… Yet within this world of instant and absolute communication, unbounded by limits of time or space, we suffer from unprecedented alienation. We have never been more detached from one another, or lonelier.

In a world consumed by ever more novel modes of socializing, we have less and less actual society.

Most of us feel that societal void, at least those of us who have some memory of a pre-Internet world. We bemoan parts of what was lost — but only parts. Because, if we’re being honest, it’s kind of nice.

The Dream of Personal Computing

Booking a flight, boarding a plane, and laying your head on a hotel pillow later that same day, all without knowing the name of a single person you encountered, is a modern bliss. There is no friction, no awkward small talk with uncomfortable silence.

As Rod Dreher writes in The Benedict Option, “To go through the screen of your computer or smartphone is to enter a world where you don’t often have to deal with anything not chosen.”

It’s just you and your devices connecting you to the people and content of your choice. The dream of personal computing come true.

Churches often allow for that same level of impersonal anonymity. And many of us like that, too. You can watch services online or, if you go in person, sing along with the worship, enjoy a sermon, and leave without connecting with another person in any meaningful way.

If you do sign a card or give online, you become an entry in a database and receive “personalized” emails that rely on metadata instead of first-hand knowledge. And you can stay in this impersonal state of connection as long as you wish.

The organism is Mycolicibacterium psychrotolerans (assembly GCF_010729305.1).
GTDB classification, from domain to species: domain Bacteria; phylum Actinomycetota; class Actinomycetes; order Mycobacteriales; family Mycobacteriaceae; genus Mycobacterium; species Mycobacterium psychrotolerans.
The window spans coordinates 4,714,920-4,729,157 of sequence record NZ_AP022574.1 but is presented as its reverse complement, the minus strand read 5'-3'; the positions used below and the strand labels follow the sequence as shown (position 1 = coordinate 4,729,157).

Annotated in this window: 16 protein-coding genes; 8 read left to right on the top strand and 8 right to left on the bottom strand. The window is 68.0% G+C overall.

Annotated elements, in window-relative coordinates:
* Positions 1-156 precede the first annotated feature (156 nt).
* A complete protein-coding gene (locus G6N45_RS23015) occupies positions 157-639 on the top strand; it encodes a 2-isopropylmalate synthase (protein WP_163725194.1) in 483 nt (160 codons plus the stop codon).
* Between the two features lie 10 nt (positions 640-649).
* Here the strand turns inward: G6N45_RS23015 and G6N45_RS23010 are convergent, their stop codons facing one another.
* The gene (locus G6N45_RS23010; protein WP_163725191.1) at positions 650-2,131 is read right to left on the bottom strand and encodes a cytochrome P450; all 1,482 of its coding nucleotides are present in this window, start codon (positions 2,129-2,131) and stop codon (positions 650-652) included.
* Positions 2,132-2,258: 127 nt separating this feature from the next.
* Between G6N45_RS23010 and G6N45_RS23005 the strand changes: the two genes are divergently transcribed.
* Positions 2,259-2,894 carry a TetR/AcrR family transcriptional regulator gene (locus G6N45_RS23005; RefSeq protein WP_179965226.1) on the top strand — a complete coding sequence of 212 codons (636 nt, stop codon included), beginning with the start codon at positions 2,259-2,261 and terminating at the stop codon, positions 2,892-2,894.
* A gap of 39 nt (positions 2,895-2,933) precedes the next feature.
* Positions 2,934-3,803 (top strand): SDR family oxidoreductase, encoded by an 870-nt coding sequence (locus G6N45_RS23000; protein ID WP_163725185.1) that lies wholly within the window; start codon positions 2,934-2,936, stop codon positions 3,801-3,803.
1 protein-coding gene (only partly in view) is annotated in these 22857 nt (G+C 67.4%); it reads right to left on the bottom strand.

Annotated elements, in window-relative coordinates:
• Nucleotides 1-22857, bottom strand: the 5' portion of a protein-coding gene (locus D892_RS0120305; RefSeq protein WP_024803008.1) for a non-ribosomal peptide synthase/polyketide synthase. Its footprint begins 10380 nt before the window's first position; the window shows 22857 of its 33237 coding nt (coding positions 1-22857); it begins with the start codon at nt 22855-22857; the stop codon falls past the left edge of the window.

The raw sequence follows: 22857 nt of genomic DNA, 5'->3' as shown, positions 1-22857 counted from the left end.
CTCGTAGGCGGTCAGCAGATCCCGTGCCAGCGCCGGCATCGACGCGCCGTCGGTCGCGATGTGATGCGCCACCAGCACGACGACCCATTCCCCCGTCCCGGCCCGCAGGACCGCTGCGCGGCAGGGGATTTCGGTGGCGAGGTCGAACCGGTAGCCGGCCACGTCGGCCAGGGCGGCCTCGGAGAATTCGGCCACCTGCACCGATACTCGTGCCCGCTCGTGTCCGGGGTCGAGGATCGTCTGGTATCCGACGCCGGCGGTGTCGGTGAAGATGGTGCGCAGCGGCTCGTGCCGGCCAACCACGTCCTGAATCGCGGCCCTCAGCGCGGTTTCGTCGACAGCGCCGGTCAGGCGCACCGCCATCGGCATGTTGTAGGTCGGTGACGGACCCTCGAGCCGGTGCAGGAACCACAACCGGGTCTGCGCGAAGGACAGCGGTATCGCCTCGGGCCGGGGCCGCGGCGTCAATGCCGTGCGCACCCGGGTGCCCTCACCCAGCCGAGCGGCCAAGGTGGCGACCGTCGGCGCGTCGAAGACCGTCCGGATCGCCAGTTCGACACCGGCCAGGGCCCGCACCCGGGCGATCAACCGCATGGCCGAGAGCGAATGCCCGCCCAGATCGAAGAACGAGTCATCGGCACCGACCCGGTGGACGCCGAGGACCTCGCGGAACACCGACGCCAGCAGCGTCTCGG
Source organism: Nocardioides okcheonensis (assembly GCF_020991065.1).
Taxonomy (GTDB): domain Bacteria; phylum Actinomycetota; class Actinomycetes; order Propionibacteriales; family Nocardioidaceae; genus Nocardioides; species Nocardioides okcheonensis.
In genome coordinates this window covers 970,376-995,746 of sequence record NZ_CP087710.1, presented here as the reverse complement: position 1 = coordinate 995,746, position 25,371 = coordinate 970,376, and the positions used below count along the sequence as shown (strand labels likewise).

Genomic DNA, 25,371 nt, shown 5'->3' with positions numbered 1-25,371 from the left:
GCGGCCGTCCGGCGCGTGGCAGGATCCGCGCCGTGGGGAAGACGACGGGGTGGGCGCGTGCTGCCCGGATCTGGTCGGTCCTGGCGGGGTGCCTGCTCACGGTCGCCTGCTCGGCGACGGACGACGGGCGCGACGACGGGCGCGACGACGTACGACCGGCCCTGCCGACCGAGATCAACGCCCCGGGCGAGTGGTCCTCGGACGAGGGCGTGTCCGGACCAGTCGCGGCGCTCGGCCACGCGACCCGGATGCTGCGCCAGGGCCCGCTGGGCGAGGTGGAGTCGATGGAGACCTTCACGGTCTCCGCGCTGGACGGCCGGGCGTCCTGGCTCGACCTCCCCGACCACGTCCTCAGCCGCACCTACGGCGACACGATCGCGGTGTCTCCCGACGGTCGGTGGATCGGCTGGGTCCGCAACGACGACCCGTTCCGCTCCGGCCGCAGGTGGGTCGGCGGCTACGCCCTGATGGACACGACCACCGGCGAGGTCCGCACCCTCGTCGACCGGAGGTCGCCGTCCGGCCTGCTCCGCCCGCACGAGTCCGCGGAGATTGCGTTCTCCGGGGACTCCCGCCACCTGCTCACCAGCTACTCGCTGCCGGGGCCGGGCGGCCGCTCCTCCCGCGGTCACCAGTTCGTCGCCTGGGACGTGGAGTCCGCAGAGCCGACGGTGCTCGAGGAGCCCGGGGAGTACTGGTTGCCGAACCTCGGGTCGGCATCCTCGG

The Redefinition of “Personal”

Here we return to the paradox mentioned in the opening line, that our world is more personal than ever but also more impersonal than ever. It’s not entirely accurate to call our devices or our world “personal,” but that’s part of the problem.

We have allowed mass-market consumerism to redefine the word — which used to refer to one’s private life, relationships, and emotions — to mean something like, “you are the center of your own universe.”

The smartphone isn’t a “personal” device in the traditional sense of the word; it’s a device that makes “I” the center of my own universe, which caters to my unspoken desires for constant connection, endless knowledge, and relentless distraction, all perfectly curated according to my preferences.

What happens when everyone is the center of their own universe? We get lonely.

In my next post, I’ll tell you about the loneliness epidemic in America and why it’s ultimately a spiritual problem.

Where Persecution in America Comes From

“Where does persecution in America come from? Because I can’t figure it out.” The man, a lifelong missionary only recently driven home by health concerns, glared at the class, his eyes piercing students’ hearts.

He had just lamented the increasingly weak witness of the American church after recounting stories of persecuted believers — the ones being tortured, dragged from their homes, or thrown in prison — who can’t imagine giving up their witness.

The only answers he got were blank stares. I certainly didn’t have an answer.

Why is our witness so weak when we have easy access to reach our neighbors with the gospel? What stops us from walking across the street or going into the unreached parts of our towns and cities? If our brothers and sisters are risking their necks to do it around the world, why aren’t we doing it here?

These questions haunt me.

But I may have figured out the answer (or at least part of it) to where American persecution comes from.

Where Persecution in America Comes From

Where does persecution in America come from? Nowhere.

Let me explain by looking at the effects on believers of living with and without persecution.